Circus . Well strung together and of rare finesse, Cirque Plume’s show goes fishing with simple-minded poetry.
For its return to Paris, after multiples tours to all four corners of the earth, Cirque Plume has chosen water as its central theme for its new production. Plic Ploc is a story about leaks, water droplets falling on the stage or in pots and pans, slipping and sliding on a wet curtain, and umbrellas transformed into a ferocious beast. The idea came to Bernard Kudlak, founder of the historic group of "new circus", during a series of shows in the heart of New York in July 2001.
As it says in the program: "An immense arrangement of external pipes to condition the air in the big-top to 23 degrees centigrade so it
was acceptable for the audience in the Big Apple. Meanwhile, the President of the U.S. refuses to sign the Kyoto Accord, which combats climactic disturbance."
As a result the artistic director imagined an internal climactic disturbance, as if the big-top suddenly started taking on water. Plic Ploc has played for over a year before coming to La Villette, and it is a well-oiled machine. The acrobats show mastery close to excellence in their lifts or on the teeterboard. A world-music inspired group plays permanently on stage, giving rhythm to the different scenes and movements: the spirals of the houdou, fire incantations, the grating sound of the synthesizer, and the flip flops of water accentuate the company’s entrances and exits.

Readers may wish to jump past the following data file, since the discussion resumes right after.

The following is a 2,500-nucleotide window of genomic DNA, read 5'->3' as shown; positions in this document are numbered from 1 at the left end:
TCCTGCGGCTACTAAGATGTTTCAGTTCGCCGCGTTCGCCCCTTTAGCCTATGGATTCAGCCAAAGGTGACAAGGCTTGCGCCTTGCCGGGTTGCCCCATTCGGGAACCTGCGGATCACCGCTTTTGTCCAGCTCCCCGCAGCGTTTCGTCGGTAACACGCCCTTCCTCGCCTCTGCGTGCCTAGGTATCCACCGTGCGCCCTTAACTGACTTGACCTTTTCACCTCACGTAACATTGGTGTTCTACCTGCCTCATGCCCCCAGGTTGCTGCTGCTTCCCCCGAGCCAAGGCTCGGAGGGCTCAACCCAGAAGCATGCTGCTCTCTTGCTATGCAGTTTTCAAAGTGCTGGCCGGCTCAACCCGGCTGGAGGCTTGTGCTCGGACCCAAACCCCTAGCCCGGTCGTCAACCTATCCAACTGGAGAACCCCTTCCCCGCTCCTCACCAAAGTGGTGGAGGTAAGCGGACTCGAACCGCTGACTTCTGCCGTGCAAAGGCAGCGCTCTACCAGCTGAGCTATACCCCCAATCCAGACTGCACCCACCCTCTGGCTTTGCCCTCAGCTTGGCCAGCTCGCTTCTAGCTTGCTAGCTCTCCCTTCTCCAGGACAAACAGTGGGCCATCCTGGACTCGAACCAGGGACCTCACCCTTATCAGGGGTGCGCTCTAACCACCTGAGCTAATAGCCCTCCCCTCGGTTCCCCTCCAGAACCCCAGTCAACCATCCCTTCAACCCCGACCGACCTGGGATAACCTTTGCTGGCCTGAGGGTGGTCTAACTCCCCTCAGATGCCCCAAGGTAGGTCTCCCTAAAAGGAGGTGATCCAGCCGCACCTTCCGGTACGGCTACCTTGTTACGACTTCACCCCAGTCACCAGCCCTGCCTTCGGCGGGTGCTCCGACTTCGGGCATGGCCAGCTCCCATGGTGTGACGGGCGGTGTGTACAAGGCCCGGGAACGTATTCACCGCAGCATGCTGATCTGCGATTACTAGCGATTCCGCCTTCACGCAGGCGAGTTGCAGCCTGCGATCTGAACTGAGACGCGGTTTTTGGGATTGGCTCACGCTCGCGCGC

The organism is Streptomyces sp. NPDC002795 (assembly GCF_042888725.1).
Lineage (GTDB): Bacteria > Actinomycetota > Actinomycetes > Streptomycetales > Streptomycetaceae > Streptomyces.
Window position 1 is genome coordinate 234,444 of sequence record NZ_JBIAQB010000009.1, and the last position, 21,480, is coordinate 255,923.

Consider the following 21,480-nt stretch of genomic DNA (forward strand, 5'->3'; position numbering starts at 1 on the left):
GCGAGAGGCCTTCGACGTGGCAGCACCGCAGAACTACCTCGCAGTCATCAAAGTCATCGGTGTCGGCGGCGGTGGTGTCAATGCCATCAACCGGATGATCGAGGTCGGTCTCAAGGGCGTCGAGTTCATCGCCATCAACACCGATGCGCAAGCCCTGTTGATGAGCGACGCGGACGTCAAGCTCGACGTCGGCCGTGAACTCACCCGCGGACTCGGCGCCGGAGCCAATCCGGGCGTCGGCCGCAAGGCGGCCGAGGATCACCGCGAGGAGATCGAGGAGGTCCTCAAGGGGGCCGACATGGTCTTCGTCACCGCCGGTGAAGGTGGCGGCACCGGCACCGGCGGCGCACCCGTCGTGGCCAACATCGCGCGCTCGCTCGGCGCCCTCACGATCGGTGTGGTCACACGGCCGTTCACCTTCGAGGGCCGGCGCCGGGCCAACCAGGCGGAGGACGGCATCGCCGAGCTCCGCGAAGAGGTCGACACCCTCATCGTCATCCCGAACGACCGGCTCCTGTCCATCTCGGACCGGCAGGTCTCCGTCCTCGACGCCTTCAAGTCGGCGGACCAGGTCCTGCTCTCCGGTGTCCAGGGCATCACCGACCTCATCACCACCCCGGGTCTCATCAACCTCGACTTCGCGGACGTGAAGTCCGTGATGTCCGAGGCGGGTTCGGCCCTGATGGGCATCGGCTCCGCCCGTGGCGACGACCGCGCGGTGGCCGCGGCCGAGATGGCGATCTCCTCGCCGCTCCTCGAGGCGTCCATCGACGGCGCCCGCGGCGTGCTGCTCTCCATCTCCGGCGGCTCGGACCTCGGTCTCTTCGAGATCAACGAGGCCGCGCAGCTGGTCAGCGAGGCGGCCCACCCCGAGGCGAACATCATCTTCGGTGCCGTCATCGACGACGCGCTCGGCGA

"Standing ovation". It is a work of rare finesse, where the metronomes sowed on the stage answer to the rain that falls from the ceiling, where the effects create ripples of excitement in the tent. A man in a rain suit flies away in a gust of wind, a young woman caresses herself in a rosary of rings, and Kudlak approaches perfection. A couple draws a heart on the stage, Gisèle struggles with the plumbing, and the audience finishes on their feet for a standing ovation, ready to undress in order to share communion. One could also end up not feeling impacted by this mixture of slightly ridiculous images, and pass the time with an empty head, as if in buddhist meditation.